In History’s Lost and Found, One Soldier’s WatchBreaking News
ON April 29, 1945, Allied captives at Stalag Luft VII A, a prisoner-of-war camp in southeast Germany, heard the rumbling of artillery in the distance. Lt. Charles B. Woehrle, 28, of the United States Army Air Forces, peered though the barbed wire fence to the town of Moosburg in the Isar River valley below. Plumes of white smoke rose above the village.
Gaunt, unwashed and lice-ridden, Lieutenant Woehrle checked the new Patek Philippe watch on his wrist and noted the time. The watch was stainless steel — an uncommon luxury at the time — with a hand-stitched alligator strap....
German captors, forced marches and a prison barter economy that could have fetched anything for that watch — perhaps even his freedom — had not separated him from his Patek Philippe. But decades later, a burglar in St. Paul did....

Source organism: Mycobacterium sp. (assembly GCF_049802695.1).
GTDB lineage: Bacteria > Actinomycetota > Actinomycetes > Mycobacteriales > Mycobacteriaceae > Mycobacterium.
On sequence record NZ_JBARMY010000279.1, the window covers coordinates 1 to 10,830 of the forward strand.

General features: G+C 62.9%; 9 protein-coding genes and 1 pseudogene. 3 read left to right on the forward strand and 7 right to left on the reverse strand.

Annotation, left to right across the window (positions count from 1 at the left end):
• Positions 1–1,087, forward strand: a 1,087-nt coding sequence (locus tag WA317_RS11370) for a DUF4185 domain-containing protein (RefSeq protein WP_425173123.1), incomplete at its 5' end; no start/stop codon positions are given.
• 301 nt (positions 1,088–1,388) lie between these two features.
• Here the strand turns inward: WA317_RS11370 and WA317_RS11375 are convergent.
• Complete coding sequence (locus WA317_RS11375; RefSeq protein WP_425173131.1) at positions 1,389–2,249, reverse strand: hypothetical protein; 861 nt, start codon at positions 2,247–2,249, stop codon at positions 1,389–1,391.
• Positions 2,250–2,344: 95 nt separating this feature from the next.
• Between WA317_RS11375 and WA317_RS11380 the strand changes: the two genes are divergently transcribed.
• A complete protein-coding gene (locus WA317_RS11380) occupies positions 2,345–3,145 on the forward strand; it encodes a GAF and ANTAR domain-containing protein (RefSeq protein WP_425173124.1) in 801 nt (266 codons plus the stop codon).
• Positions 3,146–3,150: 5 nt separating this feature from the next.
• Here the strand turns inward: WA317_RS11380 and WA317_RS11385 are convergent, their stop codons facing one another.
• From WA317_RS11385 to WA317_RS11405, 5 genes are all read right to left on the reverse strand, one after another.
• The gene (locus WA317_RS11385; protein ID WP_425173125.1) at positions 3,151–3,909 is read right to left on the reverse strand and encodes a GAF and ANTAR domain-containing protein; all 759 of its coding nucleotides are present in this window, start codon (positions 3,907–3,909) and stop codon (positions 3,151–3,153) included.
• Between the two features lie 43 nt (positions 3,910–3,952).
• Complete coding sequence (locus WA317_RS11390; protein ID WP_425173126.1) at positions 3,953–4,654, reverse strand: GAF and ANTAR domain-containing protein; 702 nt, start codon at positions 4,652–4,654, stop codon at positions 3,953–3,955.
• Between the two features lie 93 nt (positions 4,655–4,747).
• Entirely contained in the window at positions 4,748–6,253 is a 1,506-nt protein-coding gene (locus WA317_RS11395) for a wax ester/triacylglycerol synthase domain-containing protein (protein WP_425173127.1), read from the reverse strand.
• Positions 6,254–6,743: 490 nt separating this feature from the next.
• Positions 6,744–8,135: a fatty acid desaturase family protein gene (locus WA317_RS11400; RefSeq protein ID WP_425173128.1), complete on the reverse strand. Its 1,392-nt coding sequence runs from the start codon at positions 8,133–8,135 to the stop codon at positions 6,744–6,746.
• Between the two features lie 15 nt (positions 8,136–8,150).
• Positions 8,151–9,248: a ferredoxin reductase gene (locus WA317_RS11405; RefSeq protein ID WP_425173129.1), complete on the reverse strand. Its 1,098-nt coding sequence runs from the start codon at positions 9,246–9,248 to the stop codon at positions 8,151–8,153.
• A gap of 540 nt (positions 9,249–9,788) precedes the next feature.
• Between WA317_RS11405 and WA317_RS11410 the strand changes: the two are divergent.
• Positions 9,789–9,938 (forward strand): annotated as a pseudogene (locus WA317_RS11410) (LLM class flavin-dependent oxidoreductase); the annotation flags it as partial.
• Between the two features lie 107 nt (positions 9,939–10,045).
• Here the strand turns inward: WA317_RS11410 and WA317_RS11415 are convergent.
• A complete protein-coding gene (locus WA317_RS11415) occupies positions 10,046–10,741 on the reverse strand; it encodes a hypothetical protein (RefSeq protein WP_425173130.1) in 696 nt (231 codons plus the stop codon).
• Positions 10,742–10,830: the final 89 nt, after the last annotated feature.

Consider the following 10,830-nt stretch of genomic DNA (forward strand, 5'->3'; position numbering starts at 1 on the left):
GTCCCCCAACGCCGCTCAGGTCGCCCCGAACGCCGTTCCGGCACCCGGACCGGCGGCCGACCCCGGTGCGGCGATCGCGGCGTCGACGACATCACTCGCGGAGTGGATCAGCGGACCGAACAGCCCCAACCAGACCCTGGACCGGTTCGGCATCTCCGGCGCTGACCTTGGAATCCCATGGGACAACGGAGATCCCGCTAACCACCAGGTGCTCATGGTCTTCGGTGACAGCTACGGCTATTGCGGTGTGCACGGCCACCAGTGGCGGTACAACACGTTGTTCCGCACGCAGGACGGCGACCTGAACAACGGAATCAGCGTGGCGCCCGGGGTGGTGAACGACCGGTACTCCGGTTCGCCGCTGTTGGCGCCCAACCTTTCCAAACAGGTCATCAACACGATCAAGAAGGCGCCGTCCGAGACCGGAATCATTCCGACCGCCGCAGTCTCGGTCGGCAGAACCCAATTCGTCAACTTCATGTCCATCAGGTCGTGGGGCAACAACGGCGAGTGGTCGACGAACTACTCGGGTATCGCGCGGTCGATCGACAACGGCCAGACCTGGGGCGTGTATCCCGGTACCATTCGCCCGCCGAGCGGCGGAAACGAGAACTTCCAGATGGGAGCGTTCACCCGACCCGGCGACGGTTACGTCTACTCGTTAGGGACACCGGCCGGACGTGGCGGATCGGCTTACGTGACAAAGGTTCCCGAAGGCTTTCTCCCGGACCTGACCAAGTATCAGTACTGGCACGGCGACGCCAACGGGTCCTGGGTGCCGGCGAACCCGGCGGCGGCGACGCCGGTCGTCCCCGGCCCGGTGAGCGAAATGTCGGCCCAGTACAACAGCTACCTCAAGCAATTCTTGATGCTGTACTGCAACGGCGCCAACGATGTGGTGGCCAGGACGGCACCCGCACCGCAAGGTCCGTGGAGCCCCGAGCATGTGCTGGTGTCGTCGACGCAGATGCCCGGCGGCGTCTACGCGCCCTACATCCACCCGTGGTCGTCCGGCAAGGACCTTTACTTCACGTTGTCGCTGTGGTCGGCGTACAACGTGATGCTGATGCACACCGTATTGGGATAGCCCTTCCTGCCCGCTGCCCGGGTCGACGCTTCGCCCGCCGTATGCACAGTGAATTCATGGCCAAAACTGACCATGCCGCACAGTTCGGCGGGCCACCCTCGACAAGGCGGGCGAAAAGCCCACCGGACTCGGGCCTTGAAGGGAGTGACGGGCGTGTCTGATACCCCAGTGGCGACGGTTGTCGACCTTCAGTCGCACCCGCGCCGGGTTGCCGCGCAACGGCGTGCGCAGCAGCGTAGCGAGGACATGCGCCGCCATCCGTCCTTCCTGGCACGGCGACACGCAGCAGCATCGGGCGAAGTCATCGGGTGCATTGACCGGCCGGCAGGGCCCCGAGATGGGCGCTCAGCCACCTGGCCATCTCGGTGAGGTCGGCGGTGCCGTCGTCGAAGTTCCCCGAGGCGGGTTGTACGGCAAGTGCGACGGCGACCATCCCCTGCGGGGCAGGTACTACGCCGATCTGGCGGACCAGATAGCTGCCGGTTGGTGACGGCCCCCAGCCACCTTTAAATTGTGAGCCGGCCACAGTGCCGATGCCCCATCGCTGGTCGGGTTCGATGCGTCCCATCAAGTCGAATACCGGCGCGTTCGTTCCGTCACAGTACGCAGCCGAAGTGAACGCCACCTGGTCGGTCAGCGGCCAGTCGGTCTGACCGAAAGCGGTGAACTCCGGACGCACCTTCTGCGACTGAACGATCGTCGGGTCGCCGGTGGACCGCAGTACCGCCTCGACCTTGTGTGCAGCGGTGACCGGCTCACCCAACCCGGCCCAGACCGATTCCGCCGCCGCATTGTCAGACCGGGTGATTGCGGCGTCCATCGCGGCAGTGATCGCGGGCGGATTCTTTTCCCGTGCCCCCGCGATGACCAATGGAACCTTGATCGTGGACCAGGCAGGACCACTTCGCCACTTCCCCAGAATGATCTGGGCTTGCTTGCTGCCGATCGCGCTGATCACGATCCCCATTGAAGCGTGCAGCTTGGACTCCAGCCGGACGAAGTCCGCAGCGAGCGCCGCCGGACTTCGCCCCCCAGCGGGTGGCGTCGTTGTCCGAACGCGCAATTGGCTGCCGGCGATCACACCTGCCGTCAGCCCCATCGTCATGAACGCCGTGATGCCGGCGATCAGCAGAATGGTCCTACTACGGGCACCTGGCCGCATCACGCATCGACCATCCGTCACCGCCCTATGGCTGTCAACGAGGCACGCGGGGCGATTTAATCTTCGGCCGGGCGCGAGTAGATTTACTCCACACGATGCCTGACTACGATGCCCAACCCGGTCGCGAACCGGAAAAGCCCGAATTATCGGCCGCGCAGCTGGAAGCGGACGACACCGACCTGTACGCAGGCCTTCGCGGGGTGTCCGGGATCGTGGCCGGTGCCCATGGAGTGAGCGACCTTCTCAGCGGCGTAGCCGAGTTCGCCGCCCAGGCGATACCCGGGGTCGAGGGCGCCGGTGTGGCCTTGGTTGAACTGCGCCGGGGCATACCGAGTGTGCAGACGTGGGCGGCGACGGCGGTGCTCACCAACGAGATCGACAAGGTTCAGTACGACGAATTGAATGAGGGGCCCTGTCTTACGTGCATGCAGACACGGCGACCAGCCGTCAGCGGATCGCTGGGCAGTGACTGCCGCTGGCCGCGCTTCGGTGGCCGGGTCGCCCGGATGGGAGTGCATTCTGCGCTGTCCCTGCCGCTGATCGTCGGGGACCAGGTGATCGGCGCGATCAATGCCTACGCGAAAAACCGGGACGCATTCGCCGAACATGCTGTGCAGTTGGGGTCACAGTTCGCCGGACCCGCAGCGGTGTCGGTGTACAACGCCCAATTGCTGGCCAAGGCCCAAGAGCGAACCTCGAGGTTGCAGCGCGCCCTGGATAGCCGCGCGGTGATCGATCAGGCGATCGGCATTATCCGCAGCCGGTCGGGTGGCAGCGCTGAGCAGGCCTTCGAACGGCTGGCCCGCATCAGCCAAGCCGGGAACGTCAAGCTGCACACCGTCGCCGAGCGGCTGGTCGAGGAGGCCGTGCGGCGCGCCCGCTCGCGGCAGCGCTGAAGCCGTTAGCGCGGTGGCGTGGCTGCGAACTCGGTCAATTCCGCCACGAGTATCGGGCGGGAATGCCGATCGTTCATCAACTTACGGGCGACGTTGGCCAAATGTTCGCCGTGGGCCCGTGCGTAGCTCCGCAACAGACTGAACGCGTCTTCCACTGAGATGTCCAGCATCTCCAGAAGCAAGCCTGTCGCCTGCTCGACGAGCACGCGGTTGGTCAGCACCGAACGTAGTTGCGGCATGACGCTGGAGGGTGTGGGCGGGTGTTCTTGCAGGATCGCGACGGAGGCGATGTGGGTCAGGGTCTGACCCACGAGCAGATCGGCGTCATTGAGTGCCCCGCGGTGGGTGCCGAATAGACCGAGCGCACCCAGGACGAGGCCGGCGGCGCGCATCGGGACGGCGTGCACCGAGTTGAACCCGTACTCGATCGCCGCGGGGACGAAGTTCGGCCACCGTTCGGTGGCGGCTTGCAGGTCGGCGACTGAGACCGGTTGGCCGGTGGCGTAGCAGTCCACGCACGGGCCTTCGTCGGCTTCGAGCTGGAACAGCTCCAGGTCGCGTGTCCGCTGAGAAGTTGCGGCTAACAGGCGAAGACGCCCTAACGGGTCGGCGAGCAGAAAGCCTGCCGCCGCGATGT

After the war, Mr. Woehrle returned home, opened a film company and paid for his watch. All Patek Philippe wanted was about $300, he said — a steal even back then. Every four years, he faithfully sent the watch to Geneva for maintenance, until one day in the mid-1970s his home in St. Paul was burglarized. He scoured the local dealers and pawnshops. The watch was gone....
comments powered by Disqus
- Veteran Congressman Still Pushing for Reparations in a Divided America
- Hitler's phone, 'the most destructive 'weapon' of all time,' sold for $243,000
- NYT features fascinating story about Ford’s fantasyland in Brazil
- Mark Zuckerberg issues manifesto on the future of Facebook that rests on insights of Israeli historian Yuval Harari
- Migration To Americas Came in Waves, According to Big Data
- Trump Chooses Historian H.R. McMaster as National Security Adviser
- Holocaust Historian Deborah Lipstadt Explains Why People Believe Trump's Lies
- Princeton’s Harold James warns World War Three is now a "serious threat”
- Israeli schools' history lessons create good soldiers, says pundit
- Yuval Noah Harari foresees a god-like future for humans